Grumblings of an old man or the frustrations of a young

When I first started this blog, some twenty months ago, I was advised to be careful. It can sometimes be dangerous voicing opinions in public and the repercussions of doing so, can follow an unpredictable route. However, after watching the BBC documentary last week with regards alleged doping within the Nike Salazar camp, the topic of this month’s blog became obvious. The term ‘drug cheat’ has sadly become commonplace in the world of athletics. Rarely, can you watch an event containing world class opposition, where at least one of the competitors has not fallen foul of drug testing laws. What the past number of months have proved is that no country is immune. Jamaica, America, Kenya, Russia. Even my very own Ireland has been implicated. As long as there are winners and losers, there will always be cheaters. There will always be those looking for a shortcut to glory. Somewhere along the line, they have forgotten what they are really running for and the real race in which they are competing.

Amongst many of my fellow athletes, suspicion is rife. Rumours and hearsay are commonplace. Where is the point that you stop believing an athlete is pushing themselves to their limits and start questioning how they have managed to adjust those very limitations? One of my favourite films is ‘Without Limits’, the story documenting the life, and untimely death, of the American running legend and Nike’s first athlete, Steve Prefontaine. Nowadays, the title appears somewhat ironic. The fact is that, with the advancement of medical technology, we are indeed capable of breaking our natural ‘limits’. There is no doubt I could train harder, recover quicker and run faster if I took the right combination of drugs, just as anyone could. What then stops an athlete from cheating? The risk of recrimination if they get caught? A higher moral code? Or maybe just simply, that they want to see how far they and they alone can push themselves.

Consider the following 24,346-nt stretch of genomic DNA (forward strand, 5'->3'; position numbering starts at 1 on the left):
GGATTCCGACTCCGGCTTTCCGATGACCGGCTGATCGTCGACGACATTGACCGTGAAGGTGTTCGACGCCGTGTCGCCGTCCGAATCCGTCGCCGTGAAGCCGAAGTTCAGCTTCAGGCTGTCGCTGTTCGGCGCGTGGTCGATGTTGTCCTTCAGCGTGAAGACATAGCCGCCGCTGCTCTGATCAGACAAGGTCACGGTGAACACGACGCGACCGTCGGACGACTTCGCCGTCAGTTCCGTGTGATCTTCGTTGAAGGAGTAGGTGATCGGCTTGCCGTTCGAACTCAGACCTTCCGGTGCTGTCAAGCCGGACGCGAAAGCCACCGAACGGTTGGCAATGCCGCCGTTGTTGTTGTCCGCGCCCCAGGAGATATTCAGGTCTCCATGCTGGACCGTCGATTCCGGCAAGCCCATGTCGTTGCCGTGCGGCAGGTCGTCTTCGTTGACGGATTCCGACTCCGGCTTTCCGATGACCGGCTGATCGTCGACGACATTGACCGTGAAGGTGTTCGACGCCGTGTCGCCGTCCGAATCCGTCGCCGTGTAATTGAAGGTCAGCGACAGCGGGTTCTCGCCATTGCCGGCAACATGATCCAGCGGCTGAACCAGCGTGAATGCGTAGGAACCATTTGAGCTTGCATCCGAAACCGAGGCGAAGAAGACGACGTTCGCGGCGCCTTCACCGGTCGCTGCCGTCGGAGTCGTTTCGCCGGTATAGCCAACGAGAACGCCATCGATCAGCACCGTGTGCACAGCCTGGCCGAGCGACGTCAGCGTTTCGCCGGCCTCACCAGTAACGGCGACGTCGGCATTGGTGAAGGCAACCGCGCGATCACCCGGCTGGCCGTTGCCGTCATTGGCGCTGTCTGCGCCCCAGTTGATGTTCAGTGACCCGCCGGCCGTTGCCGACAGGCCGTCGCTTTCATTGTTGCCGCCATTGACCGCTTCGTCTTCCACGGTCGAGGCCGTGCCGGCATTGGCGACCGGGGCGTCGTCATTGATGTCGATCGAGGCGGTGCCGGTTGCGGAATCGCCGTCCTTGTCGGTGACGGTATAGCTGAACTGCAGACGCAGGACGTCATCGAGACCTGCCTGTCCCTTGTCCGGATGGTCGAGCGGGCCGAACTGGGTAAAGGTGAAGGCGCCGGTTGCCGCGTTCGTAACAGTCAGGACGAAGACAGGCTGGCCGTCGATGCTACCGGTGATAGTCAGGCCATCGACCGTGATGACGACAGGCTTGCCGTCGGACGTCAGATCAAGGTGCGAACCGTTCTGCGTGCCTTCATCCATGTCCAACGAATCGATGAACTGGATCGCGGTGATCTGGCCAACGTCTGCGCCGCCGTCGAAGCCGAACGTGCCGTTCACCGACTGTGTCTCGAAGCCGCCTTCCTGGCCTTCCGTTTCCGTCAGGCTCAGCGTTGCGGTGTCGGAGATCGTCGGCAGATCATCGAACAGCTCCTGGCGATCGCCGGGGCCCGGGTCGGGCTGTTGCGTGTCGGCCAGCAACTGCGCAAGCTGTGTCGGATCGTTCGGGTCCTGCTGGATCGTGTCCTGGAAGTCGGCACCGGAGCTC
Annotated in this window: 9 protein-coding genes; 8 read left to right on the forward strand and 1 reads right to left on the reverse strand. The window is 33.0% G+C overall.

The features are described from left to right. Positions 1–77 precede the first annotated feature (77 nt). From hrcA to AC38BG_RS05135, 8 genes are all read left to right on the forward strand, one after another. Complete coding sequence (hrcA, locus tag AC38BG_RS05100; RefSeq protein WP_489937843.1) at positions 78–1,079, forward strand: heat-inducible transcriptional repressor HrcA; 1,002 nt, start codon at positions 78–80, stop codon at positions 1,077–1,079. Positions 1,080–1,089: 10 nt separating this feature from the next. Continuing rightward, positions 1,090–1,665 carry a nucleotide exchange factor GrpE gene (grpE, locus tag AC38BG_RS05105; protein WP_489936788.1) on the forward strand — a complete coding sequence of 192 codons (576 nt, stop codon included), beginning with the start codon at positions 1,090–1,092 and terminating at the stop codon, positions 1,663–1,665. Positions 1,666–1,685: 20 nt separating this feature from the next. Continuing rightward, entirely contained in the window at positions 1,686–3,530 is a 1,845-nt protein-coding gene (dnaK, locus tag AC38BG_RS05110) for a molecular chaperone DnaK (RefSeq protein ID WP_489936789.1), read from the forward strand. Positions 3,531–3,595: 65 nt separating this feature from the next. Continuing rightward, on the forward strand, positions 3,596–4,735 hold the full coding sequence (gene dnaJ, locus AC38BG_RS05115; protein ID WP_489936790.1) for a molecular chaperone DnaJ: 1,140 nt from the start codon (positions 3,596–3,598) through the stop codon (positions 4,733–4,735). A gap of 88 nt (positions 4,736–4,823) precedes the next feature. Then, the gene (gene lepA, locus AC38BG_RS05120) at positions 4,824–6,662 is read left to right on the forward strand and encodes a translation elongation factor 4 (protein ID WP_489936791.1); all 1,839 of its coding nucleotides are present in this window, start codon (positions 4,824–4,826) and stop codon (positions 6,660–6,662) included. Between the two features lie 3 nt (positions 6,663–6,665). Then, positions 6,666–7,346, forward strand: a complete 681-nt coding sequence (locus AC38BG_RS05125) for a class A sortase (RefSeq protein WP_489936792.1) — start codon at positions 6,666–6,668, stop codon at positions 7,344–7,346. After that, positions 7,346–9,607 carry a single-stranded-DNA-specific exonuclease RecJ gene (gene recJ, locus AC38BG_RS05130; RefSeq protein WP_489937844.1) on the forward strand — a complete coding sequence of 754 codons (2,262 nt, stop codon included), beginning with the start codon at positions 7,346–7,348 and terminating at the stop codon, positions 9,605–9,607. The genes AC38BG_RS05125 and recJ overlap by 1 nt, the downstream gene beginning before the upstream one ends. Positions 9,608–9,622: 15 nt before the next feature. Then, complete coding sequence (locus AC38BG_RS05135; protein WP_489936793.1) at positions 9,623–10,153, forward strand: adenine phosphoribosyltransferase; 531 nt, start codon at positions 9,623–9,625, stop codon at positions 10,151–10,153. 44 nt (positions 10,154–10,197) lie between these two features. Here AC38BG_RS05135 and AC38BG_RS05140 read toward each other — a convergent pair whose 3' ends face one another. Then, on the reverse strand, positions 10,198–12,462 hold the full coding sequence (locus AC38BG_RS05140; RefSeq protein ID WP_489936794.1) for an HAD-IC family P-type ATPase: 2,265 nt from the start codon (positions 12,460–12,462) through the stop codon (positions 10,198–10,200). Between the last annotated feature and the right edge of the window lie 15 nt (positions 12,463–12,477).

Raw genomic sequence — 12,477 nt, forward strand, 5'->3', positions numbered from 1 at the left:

To me, running is quite simple. An athletics race is a competition to see who is the fastest at covering a set course. It is governed by strict rules. You cannot jump in a car and drive to the finish line. You cannot jump on a bike and cycle to the finish line. And you cannot take certain drugs in order to produce a physiologically enhanced body. There is no difference in injecting yourself full of performance enhancing medications, than jumping in a car at the start line and speeding away to the finish. At least if you had a car everyone could see you giving all the clean athletes the middle finger while you do it. In addition, recent research is pointing towards the fact that the benefits of these medications can last in the body for years. Ok, you might not be jumping in a Ferrari at the start line like you once were, but even a simple Ford Focus would still create an unfair advantage. Where then is the deterrent that life bans might possibly bring? In my experience, there was a consensus that two year bans were a joke. Four year bans, while obviously better, are still a joke. Is missing one Olympic cycle worth the risk for the possible years and years of benefits that you might be able to claim afterwards? And that is provided that you get caught in the first place. Lance Armstrong proved that not failing a drug’s test does not necessarily mean you are a clean athlete, a fact seemingly verified by the documentary last week. I imagine there are ways to ‘microdose’ or consume newly manufactured drugs that no test yet exists for. Such is the problem facing the anti-doping agency today. I dare not investigate deeper into this dark world of athletics, as I would likely become more cynical and saddened that this sport that I love is being corrupted in such a way.